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Writing Descriptors 40-60 months


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Can I ask how others are interpreting these writing statements from Development Matters as I find them confusing...

'Begins to break the flow of speech into words'...'Continues a rhyming string'

Does this mean purely in a writing context as the rhyming string also appears under reading?

Does anyone know of exemplification material specific to writing which would make things clearer?

Thanks

Liz

 

 

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They're all inter-related skills really. For the breaking speech into words, typically it will be seen in both reading and writing but applied in different ways. in reading a child will understand the unit of text is a whole word and in writing they will understand that each word requires a unit of text to be complete.

Cx

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EYFS profile exemplification for writing is here

https://www.gov.uk/government/uploads/system/uploads/attachment_data/file/360534/ELG10___Writing.pdf

but it doesn't really help with the rhyming question. I rarely see this but just sometimes a child will use a known word -eg cat as a prompt for spelling a new word 'that'

the concept of a 'word' is something we struggle with teaching, but children show their understanding even in 'seagull' writing by intentionally leaving spaces between marks.

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Thanks for your help. I use the exemplification materials when assessing against the ELGs but have always felt it would be useful to have something similar for the 40-60 statements too.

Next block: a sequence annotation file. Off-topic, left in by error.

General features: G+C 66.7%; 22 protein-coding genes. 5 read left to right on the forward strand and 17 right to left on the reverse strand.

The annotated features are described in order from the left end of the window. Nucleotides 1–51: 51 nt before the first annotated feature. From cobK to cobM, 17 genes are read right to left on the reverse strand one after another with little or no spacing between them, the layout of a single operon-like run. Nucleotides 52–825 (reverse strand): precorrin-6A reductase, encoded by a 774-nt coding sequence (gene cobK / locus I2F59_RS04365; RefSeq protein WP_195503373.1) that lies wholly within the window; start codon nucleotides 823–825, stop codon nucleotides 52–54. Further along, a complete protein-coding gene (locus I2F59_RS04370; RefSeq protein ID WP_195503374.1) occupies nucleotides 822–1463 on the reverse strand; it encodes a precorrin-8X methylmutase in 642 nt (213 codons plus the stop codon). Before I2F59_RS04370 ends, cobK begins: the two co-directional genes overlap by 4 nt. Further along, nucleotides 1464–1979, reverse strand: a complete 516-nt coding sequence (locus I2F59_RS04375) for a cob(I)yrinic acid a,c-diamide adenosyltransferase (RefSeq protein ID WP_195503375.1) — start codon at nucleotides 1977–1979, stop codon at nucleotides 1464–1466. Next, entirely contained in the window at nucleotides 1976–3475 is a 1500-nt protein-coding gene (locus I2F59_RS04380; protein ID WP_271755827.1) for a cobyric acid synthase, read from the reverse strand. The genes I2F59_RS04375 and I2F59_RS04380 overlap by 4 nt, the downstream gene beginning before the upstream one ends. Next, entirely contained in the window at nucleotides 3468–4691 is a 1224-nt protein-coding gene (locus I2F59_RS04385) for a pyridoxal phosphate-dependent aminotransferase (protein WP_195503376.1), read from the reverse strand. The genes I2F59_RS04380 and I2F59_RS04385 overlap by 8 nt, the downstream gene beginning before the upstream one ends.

I had been led to believe that the 'rhyming string' statement in relation to writing could only be attained if the children were actually writing the words; e.g. cat, hat, bat etc. Most of my children can manage this orally but not all are ready to write.

Thanks again

Liz

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I think it's important to remember that the development matters statements are non statutory guidance - they do not have to be "achieved" in any specific way or indeed at all, they are merely typical things children are likely to be doing at that stage of development. You could also refer to any academic study re stages of writing development, such as this based on Nathan Temple and Burris' work.

Some children may write out rhyming words independently, others may not, but they could be demonstrating a similar level of writing development appropriate for their age/stage and physical development too.

Cx

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